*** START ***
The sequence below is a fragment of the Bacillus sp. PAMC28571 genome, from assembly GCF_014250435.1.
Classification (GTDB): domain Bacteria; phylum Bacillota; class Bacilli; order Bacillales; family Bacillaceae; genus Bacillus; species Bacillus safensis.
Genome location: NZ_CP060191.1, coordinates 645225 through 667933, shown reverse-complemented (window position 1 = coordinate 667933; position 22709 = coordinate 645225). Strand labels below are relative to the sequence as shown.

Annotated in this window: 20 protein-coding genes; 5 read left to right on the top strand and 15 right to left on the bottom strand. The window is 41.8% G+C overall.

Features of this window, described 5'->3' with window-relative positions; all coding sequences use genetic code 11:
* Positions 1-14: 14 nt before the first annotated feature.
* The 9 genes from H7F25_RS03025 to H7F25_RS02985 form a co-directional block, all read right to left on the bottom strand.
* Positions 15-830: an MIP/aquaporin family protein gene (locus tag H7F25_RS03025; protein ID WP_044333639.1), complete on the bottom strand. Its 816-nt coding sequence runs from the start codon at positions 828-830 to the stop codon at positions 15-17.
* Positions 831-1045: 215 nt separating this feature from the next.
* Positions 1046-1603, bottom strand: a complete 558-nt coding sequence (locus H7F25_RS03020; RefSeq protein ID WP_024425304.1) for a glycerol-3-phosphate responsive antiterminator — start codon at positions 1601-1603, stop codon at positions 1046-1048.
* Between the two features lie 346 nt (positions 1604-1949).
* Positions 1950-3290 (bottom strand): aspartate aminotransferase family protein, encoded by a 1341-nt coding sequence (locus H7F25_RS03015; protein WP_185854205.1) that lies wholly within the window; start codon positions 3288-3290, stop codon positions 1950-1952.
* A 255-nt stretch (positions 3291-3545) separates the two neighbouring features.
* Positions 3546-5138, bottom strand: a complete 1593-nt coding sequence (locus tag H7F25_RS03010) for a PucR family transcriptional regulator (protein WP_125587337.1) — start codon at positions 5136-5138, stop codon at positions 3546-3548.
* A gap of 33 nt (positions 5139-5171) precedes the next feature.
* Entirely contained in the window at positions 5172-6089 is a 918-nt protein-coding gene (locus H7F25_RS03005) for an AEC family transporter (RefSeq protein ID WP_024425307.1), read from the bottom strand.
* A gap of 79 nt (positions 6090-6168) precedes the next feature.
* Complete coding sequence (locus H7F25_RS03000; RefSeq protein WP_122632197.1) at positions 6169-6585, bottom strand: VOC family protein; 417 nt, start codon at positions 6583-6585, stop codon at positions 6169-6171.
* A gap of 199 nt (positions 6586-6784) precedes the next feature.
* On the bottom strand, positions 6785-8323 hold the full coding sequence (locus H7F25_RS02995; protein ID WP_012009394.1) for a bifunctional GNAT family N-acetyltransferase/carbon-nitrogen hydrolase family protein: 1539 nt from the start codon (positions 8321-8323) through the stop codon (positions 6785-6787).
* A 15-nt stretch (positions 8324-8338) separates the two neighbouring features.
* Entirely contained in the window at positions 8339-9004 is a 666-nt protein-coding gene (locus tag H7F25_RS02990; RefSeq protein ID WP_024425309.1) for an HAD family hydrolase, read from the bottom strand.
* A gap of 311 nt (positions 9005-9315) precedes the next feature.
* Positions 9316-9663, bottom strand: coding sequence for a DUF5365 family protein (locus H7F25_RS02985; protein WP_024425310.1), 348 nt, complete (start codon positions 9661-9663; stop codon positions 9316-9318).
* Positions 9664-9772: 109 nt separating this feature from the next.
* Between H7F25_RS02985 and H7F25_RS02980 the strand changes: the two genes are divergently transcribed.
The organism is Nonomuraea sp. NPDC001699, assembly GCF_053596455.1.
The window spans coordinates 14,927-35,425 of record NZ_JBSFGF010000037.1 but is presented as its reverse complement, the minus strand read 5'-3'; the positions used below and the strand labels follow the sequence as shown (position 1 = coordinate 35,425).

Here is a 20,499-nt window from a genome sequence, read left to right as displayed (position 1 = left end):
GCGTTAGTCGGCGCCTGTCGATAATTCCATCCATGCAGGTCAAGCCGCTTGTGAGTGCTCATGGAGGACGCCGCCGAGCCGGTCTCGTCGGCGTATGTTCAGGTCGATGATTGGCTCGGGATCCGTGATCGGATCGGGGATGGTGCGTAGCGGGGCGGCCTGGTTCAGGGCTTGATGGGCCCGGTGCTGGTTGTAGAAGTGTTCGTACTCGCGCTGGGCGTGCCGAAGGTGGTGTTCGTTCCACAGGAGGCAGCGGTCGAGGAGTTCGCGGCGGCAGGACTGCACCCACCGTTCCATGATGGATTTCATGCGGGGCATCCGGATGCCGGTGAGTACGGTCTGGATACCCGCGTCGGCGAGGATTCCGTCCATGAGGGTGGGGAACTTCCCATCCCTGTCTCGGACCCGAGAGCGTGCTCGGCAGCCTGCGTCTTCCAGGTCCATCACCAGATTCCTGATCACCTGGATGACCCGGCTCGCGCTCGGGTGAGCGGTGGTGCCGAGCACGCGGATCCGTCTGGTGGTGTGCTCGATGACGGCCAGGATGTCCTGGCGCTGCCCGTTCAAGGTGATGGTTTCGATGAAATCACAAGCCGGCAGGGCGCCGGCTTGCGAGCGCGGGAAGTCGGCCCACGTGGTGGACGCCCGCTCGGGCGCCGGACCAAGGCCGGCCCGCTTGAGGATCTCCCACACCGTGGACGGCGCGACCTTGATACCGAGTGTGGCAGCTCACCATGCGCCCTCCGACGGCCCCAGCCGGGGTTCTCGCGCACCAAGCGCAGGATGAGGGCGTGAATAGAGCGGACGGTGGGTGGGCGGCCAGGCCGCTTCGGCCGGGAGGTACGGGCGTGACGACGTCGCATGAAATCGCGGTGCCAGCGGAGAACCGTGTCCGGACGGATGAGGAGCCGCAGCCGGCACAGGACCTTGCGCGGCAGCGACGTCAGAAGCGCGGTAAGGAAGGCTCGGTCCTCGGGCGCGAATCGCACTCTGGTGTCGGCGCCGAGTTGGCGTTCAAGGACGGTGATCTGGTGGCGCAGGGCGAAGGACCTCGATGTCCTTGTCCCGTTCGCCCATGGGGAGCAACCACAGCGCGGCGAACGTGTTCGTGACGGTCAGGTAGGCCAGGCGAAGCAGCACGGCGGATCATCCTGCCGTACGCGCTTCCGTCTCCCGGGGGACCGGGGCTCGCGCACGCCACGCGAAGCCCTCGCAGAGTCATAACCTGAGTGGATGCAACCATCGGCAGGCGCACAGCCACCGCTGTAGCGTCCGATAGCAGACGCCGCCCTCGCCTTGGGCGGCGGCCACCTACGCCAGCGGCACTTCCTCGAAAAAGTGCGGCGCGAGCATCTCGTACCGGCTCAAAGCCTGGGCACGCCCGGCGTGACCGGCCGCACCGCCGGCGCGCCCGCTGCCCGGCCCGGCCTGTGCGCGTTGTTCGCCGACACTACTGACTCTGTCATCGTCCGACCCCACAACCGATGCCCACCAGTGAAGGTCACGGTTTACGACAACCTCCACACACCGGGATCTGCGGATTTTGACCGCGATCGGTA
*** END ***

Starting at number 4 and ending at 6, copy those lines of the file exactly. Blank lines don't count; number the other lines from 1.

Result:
Annotated in this window: 20 protein-coding genes; 5 read left to right on the top strand and 15 right to left on the bottom strand. The window is 41.8% G+C overall.

Features of this window, described 5'->3' with window-relative positions; all coding sequences use genetic code 11:
* Positions 1-14: 14 nt before the first annotated feature.